As the massacre of 49 people inside of an Orlando nightclub remains in the national spotlight,
Clinton echoed concerns of many Blacks in Chicago who believe the shootings that have rocked their city for years have been largely forgotten.
During Clinton’s speech, many applauded as she reminded the crowd that reducing gun violence in Chicago should remain a high priority among local and national leaders.
Last month in Chicago, 66 people were shot, bringing the total to a record 300 so far this year. Jackson said he trusts Clinton to bring a White House summit to Chicago to increase resources for urban reconstruction, investment and more jobs for Blacks.
“We must take the initiative to end these killing fields and the poverty that does so much to create them,” said Jackson. “Trust matters. Justice matters. Hillary, you’ve been through the fire.”
Clinton mentioned her recent trip with Jackson to Diane Latiker’s, “Kids off the Block” (KOB) on the far South Side, where there are over 500 bricks bearing the names of children who have been killed by gun violence. During her speech, Clinton said their lives “were taken too soon.”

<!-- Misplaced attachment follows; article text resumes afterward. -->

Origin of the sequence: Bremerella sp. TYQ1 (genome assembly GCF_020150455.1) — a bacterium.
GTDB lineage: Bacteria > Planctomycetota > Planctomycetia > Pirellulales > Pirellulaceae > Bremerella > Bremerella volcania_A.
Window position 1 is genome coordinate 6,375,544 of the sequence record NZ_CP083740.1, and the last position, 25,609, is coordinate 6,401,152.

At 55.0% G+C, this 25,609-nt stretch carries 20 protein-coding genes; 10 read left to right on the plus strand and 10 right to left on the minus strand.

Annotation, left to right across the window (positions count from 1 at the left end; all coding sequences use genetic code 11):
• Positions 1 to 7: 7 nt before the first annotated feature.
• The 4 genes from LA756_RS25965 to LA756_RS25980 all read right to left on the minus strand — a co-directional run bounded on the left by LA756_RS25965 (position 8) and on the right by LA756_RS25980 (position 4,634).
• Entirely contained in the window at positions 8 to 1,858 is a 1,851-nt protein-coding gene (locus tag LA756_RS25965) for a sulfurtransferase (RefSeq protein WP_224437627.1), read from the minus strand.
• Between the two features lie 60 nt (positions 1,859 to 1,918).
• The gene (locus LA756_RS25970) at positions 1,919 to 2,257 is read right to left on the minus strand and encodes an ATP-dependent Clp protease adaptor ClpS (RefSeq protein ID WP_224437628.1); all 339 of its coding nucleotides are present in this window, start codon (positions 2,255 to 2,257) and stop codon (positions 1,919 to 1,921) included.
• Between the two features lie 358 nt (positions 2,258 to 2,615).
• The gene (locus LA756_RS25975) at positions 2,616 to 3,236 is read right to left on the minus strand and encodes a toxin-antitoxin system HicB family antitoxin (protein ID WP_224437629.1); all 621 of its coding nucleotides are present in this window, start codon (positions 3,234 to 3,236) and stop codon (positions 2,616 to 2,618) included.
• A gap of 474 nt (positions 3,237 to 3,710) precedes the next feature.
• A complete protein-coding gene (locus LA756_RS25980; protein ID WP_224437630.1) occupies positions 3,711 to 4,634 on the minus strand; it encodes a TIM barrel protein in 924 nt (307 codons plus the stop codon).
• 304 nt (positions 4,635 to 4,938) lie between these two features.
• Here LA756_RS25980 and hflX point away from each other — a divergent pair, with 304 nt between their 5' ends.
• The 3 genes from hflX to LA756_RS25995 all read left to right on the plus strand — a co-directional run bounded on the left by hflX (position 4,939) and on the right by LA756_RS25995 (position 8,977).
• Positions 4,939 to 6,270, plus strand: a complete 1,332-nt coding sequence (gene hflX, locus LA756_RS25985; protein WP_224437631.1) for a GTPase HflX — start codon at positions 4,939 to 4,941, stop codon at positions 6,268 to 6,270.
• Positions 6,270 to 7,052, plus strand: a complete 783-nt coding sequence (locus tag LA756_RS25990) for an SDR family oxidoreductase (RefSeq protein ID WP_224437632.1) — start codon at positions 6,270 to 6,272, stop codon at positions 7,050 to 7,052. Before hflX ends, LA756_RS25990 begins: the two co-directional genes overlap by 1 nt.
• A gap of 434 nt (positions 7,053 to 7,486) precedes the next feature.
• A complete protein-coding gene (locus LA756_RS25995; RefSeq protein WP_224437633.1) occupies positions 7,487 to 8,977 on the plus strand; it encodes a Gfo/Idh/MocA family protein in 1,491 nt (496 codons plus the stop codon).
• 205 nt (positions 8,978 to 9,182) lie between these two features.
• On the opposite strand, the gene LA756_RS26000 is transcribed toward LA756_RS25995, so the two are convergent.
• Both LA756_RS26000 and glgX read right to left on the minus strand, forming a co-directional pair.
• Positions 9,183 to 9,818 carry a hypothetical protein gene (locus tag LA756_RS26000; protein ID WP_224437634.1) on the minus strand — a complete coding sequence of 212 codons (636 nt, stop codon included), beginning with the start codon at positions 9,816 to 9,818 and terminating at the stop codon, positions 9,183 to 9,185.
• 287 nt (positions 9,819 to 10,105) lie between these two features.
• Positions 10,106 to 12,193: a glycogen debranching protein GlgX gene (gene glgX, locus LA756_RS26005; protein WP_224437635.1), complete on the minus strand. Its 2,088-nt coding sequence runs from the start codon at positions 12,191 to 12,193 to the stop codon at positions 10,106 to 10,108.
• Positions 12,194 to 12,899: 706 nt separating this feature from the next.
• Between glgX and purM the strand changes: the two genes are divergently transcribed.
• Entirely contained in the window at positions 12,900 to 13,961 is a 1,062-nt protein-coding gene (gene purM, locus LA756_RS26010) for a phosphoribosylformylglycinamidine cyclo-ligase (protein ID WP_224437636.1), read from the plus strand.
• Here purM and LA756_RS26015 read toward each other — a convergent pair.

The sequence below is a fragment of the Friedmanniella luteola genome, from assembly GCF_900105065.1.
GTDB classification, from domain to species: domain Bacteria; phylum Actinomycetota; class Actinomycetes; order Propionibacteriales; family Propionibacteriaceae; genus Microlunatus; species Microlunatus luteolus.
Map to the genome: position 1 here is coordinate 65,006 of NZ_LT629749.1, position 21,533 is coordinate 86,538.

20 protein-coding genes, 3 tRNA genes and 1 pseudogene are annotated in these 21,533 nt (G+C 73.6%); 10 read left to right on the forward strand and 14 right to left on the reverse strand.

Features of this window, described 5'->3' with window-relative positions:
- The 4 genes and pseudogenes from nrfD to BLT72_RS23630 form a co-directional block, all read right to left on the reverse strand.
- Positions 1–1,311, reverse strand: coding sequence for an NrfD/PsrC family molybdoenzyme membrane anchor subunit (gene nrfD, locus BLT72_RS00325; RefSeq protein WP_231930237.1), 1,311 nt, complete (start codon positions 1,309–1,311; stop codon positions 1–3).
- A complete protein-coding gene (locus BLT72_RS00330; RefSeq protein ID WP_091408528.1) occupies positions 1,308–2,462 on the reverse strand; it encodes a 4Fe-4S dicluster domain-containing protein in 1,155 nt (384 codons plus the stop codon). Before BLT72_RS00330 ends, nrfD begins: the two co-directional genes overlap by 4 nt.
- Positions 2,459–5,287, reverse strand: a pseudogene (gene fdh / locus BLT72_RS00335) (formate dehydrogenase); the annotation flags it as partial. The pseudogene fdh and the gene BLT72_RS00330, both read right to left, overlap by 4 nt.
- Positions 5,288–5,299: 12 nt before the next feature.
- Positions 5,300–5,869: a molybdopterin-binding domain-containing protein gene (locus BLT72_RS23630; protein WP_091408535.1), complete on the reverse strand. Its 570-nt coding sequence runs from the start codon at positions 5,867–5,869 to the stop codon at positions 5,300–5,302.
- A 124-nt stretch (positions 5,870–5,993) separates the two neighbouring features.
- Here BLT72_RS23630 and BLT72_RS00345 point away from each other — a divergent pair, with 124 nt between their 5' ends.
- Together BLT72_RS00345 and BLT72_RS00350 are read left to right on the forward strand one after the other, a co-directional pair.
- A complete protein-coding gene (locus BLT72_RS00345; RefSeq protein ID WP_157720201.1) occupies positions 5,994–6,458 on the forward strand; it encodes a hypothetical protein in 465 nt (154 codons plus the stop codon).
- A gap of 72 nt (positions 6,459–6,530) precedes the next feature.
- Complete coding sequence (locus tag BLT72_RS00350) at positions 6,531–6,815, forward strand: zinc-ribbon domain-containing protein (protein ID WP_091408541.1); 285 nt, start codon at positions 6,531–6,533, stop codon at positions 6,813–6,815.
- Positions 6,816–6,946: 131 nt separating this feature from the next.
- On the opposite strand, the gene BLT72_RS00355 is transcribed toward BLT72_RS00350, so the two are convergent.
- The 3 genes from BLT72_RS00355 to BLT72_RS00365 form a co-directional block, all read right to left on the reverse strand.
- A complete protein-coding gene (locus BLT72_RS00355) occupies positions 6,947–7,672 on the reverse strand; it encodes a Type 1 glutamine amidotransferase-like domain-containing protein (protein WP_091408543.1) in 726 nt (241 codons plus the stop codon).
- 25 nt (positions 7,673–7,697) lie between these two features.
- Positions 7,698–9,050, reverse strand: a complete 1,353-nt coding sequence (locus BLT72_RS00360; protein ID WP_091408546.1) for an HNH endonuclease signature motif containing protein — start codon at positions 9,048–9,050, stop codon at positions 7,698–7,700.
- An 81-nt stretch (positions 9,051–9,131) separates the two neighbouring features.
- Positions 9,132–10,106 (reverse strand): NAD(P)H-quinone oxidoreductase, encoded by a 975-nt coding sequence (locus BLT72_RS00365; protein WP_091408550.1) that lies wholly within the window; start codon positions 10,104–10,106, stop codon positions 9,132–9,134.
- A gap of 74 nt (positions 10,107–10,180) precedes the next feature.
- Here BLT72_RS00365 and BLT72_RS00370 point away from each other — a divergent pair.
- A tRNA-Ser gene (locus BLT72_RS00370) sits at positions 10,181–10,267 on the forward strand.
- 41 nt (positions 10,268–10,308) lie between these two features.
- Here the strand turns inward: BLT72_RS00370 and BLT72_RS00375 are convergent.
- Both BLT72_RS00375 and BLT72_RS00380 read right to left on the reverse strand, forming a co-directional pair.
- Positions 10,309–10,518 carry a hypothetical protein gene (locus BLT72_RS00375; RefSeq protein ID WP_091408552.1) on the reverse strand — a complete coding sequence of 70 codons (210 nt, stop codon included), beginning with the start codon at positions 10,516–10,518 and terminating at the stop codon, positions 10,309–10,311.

She also acknowledged Annette Nance-Holt, the mother of 16- year-old, Blair, who was killed in 2007 while aboard a CTA bus.
Interviewed after the luncheon, Nance-Holt thought “it was wonderful” that Clinton mentioned her son’s death and her work as a member of the Purpose over Pain group, an organization that was honored last month during the Chicago Crusader’s “Heroes in
the Hood” awards.
“No candidate reached out to us or were concerned about what is going on in the city and across urban America where we are losing so many young people daily,” stated Nance-Holt.
Clinton swept the primaries largely with the help of Black voters across the country. The race to the White House remains tight as Clinton and presumptive Republican nominee Donald Trump remains deadlocked in the latest opinion polls. At one point during her speech, Clinton took a swipe at her opponent.